"I call Fred my 'earthly hero.' What this guy has done is just amazing. Most of the guys he's playing against now are half his age and hit it 50 yards by him every time. But he knows his strengths and his weaknesses, and he knows his limitations. He makes up for his shortcomings by doing everything else better than anyone else. Back then, he was always friendly, a great guy, and he's never changed -- not one bit -- and I love that about him."
From Cut to Coach
There is much to love about Funk's story, the PGA Tour version of the recent up-from-nowhere Seabiscuit and "Gentleman Jim" Corbett genre. Funk grew up in College Park, was a fine amateur boxer in his teenage years and once was cut from his college golf team at Maryland, where he also flunked out before buckling down in community college and getting back to eventually play for and then coach the Terrapins, and also get a degree in law enforcement.
He began in golf as a caddie for his stepfather, and as a college student, he also helped pay his way through school as a weekend circulation distributor for the Washington Star, waking up at 1 a.m. Sunday morning when many of his classmates were just leaving their campus fraternity parties, to drive a delivery truck loaded with papers. He was done by 10 a.m., still leaving plenty of time for a round of golf and a little nap.
As a coach initially hired for $18,500 a year, he also gave lessons, worked in the pro shop at the Maryland course and even drove the van to tournaments up and down the East Coast, earning a reputation as a tailgating speed demon on the open road.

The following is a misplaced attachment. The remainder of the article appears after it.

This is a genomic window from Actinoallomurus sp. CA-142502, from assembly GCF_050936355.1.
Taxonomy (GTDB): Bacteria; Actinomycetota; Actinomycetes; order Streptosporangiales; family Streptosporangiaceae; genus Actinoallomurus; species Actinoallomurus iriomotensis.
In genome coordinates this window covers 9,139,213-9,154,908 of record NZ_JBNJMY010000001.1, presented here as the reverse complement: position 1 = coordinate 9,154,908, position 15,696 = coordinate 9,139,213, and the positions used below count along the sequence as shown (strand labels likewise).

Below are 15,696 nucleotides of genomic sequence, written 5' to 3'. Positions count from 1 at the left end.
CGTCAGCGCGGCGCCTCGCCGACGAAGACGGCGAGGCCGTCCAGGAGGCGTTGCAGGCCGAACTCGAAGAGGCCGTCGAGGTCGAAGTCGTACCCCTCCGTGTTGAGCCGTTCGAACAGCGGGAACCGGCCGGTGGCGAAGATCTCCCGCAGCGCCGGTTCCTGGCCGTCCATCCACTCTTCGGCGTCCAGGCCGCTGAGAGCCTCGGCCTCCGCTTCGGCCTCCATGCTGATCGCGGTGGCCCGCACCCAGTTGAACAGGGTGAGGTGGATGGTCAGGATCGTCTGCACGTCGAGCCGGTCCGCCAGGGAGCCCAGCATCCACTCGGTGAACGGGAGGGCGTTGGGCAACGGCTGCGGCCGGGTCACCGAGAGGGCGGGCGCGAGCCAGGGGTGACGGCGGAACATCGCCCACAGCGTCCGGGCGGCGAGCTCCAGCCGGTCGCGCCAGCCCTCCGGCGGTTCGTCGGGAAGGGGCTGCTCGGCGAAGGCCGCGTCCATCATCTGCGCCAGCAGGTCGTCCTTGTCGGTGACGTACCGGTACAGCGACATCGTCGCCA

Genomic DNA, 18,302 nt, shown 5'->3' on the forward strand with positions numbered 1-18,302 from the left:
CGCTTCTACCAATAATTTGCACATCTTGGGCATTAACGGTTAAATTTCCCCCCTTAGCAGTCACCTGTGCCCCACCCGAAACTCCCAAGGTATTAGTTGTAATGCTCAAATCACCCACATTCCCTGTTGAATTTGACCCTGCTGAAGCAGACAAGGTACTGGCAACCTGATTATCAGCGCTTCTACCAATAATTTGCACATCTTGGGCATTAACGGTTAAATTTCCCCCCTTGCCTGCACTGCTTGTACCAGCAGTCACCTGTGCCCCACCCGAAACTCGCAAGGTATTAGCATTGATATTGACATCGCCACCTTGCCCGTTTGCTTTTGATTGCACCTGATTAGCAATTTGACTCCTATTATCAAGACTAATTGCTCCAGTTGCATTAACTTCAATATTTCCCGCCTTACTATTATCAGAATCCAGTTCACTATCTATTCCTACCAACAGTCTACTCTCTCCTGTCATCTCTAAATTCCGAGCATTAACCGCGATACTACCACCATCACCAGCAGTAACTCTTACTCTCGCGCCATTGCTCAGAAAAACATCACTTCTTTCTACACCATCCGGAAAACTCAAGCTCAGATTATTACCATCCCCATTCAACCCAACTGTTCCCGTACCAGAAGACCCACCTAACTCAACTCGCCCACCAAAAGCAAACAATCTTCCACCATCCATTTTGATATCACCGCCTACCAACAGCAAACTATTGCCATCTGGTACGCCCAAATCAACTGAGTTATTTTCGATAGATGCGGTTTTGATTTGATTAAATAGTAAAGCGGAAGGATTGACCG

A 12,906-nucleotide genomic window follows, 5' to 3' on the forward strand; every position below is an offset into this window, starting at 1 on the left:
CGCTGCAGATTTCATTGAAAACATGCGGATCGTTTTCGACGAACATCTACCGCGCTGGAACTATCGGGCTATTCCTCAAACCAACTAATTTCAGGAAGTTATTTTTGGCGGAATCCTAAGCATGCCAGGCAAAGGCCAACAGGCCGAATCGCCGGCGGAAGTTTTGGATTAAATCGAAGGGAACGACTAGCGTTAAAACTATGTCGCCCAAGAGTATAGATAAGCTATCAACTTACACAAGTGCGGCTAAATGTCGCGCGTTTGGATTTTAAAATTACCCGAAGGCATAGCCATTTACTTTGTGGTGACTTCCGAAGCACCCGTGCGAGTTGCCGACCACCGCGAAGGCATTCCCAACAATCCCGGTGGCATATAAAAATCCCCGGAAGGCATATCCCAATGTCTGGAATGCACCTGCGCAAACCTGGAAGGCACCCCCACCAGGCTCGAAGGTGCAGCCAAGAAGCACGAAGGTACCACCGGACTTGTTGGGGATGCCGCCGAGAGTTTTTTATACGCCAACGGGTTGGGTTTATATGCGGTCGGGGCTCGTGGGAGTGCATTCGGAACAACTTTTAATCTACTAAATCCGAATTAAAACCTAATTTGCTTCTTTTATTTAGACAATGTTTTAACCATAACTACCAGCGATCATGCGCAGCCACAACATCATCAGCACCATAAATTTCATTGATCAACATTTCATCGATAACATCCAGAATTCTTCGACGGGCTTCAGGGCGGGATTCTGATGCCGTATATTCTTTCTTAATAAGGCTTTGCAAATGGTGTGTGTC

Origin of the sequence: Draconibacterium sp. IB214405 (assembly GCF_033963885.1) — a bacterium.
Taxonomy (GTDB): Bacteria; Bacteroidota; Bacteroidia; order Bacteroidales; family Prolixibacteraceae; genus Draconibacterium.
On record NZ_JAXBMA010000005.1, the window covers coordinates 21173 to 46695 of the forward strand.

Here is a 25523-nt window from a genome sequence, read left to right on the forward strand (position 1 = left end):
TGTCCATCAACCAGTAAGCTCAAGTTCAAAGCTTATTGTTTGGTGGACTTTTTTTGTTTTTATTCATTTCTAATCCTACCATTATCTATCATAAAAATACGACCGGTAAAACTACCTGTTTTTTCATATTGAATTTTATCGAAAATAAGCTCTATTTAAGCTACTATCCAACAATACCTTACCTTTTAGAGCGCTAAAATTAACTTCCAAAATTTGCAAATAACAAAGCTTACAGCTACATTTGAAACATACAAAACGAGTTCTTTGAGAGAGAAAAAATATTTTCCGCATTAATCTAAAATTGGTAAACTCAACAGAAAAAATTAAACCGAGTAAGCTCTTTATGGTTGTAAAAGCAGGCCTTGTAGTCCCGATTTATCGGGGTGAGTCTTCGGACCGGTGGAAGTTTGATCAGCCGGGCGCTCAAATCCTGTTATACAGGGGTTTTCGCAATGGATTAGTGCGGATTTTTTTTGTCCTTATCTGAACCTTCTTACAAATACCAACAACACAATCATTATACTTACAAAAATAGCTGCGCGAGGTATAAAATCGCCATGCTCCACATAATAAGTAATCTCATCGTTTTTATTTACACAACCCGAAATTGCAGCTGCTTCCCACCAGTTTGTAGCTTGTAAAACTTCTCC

"Yeah," he said, "I guess I did tailgate, but only when I got mad at the slow guy in front of me."
There also were times when Funk would occasionally show up for a college tournament, give his team a quick pep talk then head for the range to work on his own game while his players were out on the course. But his former players also remember a coach who helped them with course management, offered swing tips -- but only if asked -- and turned up at every par 3 to advise players on club selection.
"The biggest thing I got out of it was that he would play with us in practice," recalled Slebodnik, now a teaching pro himself. "Let's face it, there ain't much a coach can do for you during a match. But he was an extremely competitive guy, and in practice he'd try to beat us and we'd try to beat him. If you were struggling, he'd help you with your swing. He definitely helped me become a better player, and I think most of the guys would tell you the same thing."
At the same time, Funk was always trying to make himself a better player. He first began to attract some notice in 1984, when he won the National Assistant Championship. That earned him a place in the field of the 1985 U.S. Open at Oakland Hills, and he tied for 23rd that year, with Open appearances in 1986 and '87, as well.
"Those years playing in the [MAPGA] section also were valuable for me," Funk said. "I learned how to win and the extra money definitely supplemented my income at Maryland. My last year as coach, I think I made $22,000 and I was making about the same amount playing. But I also learned how to shoot low numbers back then. I was a decent player in college, but after that, I got used to shooting 63, 64. I got a confidence level shooting low numbers, and that was a real learning curve for me."